I know there are people on all sides claiming that the fate of the country, the Church, women, the planet hangs on this election. I can’t go there. I think we deflect too much responsibility for the Fate of Everything onto this one contest, when life is so much more complicated than that.  I don’t expect the culture wars to end on November 6, no matter who wins, though in the long run they too shall pass. In the short run, thank God, the damn ads will be gone . . . for a few months, anyway.

3. Catholic on Catholic Hate Crime

There are days—hot days, especially—when it seems we will never stop sniping at one another. We don’t wear the right clothes, or sing the right hymns, or pray in the right direction or language or translation, or serve the right poor, or respect the right individual conscience or magisterial authority, or use the right dishes, or bar Communion to the right people, or stand up for the right Catholic values. I’ve been spending more time looking at how the secular society vilifies Catholics, or how intolerant tolerant folks from other traditions can be toward us, because frankly it’s so disheartening to stay at the family table during the food fights.

It seems endless, but I know that these internecine wranglings are only temporary in the literal sense. The combatants have human shelf lives, and we will die off and take our quarrels with us. New ones may arise, but it will take a few generations to work up the level of sibling rivalry we’ve achieved in the 5o years since Vatican II. The Church, like the Dude, will endure.

4. Our Flight from Love

There’s been more evidence in the news this week of the weary world’s continued attempt to escape from love and life into the sterility of population control and the wasteland of mindless, heartless, meaningless sex. It’s been a long run, and like so many human ventures that turn out to be disastrous, it began with good intentions—or so we tell ourselves. Though it may seem that it’s too late to turn the juggernaut around, perhaps that’s not giving enough credit to natural law touched with grace, that alchemical wedding that works in each one of us like the seed growing secretly. Maybe the flight from love will collapse under its own impossible weight, and sooner rather than later.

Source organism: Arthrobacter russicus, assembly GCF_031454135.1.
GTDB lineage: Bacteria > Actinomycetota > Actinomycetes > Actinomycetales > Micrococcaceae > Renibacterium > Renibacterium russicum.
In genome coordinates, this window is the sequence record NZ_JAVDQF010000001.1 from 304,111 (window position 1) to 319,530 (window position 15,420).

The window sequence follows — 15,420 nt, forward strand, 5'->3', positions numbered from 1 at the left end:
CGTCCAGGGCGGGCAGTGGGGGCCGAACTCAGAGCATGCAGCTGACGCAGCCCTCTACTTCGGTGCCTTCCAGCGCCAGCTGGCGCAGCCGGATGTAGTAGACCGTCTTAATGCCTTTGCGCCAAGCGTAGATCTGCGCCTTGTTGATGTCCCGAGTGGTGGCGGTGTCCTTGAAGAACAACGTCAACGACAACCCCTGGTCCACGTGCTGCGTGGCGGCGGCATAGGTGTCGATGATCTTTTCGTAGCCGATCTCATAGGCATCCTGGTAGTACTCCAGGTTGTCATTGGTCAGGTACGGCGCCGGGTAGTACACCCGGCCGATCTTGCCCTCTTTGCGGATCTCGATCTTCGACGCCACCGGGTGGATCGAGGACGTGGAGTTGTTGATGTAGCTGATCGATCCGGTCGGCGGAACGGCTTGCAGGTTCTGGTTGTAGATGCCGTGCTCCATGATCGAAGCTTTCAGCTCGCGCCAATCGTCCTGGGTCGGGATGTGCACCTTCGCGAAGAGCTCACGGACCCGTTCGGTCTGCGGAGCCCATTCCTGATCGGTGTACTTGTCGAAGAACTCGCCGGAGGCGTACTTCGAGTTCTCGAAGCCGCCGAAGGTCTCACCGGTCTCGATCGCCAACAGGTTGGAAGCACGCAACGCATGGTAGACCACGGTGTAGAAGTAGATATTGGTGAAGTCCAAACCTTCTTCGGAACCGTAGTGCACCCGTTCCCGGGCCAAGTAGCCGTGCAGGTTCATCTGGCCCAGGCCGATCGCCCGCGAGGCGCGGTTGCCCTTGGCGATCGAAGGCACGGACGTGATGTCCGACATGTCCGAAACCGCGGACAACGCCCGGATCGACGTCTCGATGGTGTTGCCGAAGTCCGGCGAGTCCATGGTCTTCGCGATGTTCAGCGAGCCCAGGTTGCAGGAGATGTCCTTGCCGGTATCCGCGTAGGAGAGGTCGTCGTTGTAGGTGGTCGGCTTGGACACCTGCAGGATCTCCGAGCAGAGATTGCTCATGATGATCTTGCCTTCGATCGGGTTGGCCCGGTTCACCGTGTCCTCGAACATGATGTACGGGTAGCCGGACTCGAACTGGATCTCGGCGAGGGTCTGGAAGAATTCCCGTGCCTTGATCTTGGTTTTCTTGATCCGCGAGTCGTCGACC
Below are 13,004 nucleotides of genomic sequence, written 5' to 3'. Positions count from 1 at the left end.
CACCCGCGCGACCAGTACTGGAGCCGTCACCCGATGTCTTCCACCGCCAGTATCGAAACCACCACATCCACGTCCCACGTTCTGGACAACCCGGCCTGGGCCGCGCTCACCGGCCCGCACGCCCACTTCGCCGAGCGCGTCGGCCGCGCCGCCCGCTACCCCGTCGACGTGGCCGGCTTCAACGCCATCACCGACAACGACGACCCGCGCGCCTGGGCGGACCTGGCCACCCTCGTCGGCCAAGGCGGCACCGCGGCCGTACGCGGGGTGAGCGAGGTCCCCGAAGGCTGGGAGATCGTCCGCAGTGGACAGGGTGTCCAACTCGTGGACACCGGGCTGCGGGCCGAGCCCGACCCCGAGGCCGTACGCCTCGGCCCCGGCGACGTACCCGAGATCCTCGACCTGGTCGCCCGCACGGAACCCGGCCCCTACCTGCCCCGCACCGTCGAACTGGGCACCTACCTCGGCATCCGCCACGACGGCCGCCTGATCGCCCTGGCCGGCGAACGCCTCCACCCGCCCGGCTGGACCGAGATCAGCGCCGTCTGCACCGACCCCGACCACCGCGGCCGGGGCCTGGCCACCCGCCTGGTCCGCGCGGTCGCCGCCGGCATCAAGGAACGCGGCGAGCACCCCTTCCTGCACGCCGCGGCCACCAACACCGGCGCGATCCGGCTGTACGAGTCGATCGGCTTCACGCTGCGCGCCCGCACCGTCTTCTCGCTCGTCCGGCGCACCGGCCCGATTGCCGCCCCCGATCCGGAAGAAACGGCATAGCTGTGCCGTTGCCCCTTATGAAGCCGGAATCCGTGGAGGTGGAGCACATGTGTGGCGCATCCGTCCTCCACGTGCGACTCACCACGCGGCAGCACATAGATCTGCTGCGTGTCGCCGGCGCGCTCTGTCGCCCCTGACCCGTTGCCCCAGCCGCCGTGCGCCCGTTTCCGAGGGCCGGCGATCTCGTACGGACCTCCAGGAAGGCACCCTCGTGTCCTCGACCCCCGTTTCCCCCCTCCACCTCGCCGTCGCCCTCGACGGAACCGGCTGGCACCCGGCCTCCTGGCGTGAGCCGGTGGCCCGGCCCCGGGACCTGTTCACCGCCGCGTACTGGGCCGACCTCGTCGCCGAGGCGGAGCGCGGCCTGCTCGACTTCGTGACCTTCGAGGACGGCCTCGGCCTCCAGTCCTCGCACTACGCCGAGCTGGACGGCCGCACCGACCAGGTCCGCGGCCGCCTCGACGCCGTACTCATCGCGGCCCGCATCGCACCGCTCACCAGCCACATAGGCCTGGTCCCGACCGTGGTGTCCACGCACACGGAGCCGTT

I think I’ve seen a sign of change—as tiny and ambiguous as the “cloud the size of a hand” that signaled the end of Israel’s killing drought in Elijah’s day—at, of all places, the movie theater. I can’t write in too much detail about Moonrise Kingdom now without spoiling the wonder for folks whose benighted habitations the film hasn’t yet reached. But a second viewing only reinforces what struck me the first time: If such a king of hipster irony as Wes Anderson can give us so unabashed a celebration of the real magic of love and innocence and commitment and second chances as this, there’s hope.

5. The Long Loneliness

The thing I never believe will pass is at the root of all my ills and grievances, from heat waves to wanting to give Melinda Gates a good anti-genocidal shake—the lie that I am alone, that each of us is alone and powerless and unloved and stuck. Dorothy Day named that illusion “the long loneliness.” It’s my greatest and most unrelenting test of faith, believing that this loneliness is only temporary, and I have no resources to snap myself out of it.